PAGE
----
Perspectives and expert analysis on managing the decline of fossil fuel production.

There is a growing recognition among researchers, economists, civil society representatives, and governments that addressing fossil fuel supply will be key to achieving global climate goals, and that, if intentionally managed, this transition can happen in a way that advances human rights and social justice.
The following collection of resources provides an overview of the perspectives and expert analysis that shape this understanding, with a focus on oil and gas supply.

Global Statements

The Lofoten Declaration: Climate Leadership Requires a Managed Decline of Fossil Fuel Production
Issued in August 2017, and now signed by 500 civil society representatives spanning more than 70 countries, this statement declares that, “[I]t is the urgent responsibility and moral obligation of wealthy fossil fuel producers to lead in putting an end to fossil fuel development and to manage the decline of existing production.”
Not a Penny More: Declaration on Climate Finance
In December 2017, over 80 world-renowned economists “call for an immediate end to investments in new fossil fuel production and infrastructure, and encourage a dramatic increase in investments in renewable energy.”
Climate Action Network International: The Need for Restrictions on Fossil Fuel Supply
The international network representing over 1,300 global civil society organizations in more than 120 countries calls for “action by governments to manage a just and equitable phaseout of fossil fuel supply by leaving coal, oil, and gas in the ground.”

Research & Analysis

Pipeline Bubble: North America Is Betting Over $1 Trillion on a Risky Fossil Infrastructure Boom
Global Energy Monitor, April 2019
This report reports that results of a newly completed survey of oil and gas pipelines by the Global Fossil Infrastructure Tracker. It reveals that over half the oil and gas pipelines under development globally are in North America. Investors in these projects are at risk for two primary reasons: (1) Stigmatization on climate groups, as over 1,043 institutions have divested from fossil fuels; (2) Reliance on Asian growth, which may be undermined by competing suppliers or by increasingly competitive renewables.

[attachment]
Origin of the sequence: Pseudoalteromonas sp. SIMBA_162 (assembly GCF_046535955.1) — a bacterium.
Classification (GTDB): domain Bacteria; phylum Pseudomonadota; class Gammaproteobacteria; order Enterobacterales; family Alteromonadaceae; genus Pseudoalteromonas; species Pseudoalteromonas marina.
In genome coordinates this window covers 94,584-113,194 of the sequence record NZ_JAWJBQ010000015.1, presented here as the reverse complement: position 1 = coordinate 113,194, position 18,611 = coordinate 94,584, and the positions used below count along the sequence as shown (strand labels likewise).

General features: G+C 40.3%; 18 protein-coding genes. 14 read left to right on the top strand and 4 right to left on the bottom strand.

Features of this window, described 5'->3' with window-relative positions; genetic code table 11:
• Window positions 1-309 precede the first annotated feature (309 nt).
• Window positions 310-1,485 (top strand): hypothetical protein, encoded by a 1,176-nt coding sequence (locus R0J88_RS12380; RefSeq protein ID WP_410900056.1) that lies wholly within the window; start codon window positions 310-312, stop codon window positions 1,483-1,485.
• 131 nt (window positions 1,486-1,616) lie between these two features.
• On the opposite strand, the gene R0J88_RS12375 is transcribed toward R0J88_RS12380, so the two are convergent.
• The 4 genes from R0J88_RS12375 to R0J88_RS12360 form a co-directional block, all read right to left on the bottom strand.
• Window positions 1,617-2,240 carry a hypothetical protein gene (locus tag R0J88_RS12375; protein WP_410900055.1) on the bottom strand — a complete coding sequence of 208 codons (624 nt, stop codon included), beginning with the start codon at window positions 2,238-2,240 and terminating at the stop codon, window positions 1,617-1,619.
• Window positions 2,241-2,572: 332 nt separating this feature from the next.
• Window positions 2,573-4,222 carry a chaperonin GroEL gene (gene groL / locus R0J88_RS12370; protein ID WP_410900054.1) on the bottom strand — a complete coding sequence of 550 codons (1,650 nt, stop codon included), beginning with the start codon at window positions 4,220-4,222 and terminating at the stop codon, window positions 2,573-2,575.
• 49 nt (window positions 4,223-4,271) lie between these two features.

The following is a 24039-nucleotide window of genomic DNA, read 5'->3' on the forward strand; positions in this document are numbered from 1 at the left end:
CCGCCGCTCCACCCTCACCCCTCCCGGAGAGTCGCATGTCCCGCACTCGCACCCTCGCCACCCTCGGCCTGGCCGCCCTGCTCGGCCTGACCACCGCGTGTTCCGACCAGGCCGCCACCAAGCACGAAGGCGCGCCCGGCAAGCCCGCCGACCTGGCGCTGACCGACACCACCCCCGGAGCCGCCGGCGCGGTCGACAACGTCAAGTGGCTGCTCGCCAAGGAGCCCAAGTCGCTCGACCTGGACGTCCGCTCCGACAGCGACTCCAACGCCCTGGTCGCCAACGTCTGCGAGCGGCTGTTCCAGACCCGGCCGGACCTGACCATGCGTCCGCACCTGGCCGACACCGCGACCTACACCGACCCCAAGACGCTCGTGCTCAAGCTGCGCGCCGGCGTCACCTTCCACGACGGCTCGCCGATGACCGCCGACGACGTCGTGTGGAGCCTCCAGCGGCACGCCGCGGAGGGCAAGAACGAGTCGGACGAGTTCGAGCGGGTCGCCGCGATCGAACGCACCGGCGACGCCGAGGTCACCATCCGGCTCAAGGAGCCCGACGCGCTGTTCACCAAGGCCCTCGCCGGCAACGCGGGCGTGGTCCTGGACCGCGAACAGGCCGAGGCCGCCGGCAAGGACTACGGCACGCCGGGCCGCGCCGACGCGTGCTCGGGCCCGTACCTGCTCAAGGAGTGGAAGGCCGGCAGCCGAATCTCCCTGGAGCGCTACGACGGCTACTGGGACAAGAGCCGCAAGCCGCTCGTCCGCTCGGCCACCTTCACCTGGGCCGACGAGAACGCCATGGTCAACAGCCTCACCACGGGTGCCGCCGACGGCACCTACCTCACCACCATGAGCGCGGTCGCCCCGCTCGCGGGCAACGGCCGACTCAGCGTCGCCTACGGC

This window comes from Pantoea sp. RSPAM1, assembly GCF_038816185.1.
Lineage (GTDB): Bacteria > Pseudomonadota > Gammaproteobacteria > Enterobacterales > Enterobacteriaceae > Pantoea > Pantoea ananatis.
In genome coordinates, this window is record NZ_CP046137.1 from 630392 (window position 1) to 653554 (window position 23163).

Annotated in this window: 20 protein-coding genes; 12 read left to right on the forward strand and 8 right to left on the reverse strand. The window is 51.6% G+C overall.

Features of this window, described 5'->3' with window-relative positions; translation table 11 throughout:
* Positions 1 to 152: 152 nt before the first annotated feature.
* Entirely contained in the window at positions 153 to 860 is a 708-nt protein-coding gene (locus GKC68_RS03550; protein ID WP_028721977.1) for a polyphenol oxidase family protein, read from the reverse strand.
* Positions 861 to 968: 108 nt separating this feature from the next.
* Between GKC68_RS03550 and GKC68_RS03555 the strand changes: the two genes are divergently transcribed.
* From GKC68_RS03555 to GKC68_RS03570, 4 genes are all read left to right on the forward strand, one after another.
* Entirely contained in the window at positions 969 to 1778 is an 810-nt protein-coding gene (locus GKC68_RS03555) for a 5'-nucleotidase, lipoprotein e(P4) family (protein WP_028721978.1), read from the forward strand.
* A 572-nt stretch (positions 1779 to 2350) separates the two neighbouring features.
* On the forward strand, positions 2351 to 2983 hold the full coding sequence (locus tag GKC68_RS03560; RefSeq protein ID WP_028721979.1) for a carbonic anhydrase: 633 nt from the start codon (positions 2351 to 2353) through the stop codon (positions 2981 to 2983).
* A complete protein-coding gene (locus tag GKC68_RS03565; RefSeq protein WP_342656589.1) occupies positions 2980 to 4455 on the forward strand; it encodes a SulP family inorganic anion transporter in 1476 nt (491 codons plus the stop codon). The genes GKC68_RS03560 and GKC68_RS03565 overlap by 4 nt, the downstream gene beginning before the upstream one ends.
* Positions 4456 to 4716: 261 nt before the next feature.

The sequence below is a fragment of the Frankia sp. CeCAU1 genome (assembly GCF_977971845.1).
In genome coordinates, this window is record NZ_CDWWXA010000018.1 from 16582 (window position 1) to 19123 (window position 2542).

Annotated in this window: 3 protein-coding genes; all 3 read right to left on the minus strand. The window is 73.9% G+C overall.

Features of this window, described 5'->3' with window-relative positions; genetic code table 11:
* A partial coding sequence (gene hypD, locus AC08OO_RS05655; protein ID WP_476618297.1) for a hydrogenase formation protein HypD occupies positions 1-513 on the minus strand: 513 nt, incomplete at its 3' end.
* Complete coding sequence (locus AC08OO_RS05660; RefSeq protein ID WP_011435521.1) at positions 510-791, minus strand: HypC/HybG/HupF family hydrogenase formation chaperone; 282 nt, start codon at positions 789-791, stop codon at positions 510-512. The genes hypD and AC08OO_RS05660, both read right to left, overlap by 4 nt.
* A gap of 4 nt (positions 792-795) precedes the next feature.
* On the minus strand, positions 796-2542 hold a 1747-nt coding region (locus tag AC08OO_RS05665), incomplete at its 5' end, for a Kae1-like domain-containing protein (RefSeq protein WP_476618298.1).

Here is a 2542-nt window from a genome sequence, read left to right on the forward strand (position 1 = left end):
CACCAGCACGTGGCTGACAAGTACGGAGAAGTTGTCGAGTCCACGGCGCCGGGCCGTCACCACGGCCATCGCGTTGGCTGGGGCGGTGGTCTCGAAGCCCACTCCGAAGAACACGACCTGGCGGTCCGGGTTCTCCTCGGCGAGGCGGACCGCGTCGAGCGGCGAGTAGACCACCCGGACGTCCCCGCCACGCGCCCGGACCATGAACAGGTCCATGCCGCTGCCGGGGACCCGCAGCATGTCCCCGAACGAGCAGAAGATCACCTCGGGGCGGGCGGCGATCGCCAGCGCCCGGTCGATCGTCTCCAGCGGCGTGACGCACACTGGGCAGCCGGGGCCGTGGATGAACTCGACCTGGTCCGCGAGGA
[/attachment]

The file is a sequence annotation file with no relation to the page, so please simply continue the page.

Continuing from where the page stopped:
The Sky’s Limit: Why the Paris Climate Goals Require a Managed Decline of Fossil Fuel Production
Oil Change International, September 2016
This study reveals that the potential carbon dioxide emissions from the oil, gas, and coal in the world's currently operating fields and mines would take the world beyond the climate limits agreed to in the Paris Agreement. To successfully transform our energy system to meet the goals of the Paris Agreement, governments must manage the decline of fossil fuel production.
Supply-Side Climate Policy: The Road Less Taken
Stockholm Environment Institute, October 2015
This working paper explains the concept of supply-side climate policy. It finds that policies such as removal of producer subsidies, compensation of resource owners for leaving fuels “unburned,” or outright restrictions on resource development, could bring important benefits.
How the Paris Agreement Can Take on Fossil Fuel Supply
Stockholm Environment Institute, July 2018
This analysis examines the opportunities and growing appetite for tackling fossil fuel supply at the UN level.
G7 Fossil Fuel Subsidy Scorecard: Tracking the Phase-out of Fiscal Support and Public Finance for Oil, Gas, and Coal
Overseas Development Institute and partners, June 2018
The G7 fossil fuel subsidy scorecard tracks, for the first time, each G7 country’s progress in phasing out fossil fuel subsidies across seven indicators. Despite their numerous commitments, G7 governments have taken limited action to address fossil fuel subsidies, continuing to provide at least $100 billion per year.


News, resources, and analysis on the global path off of oil and gas.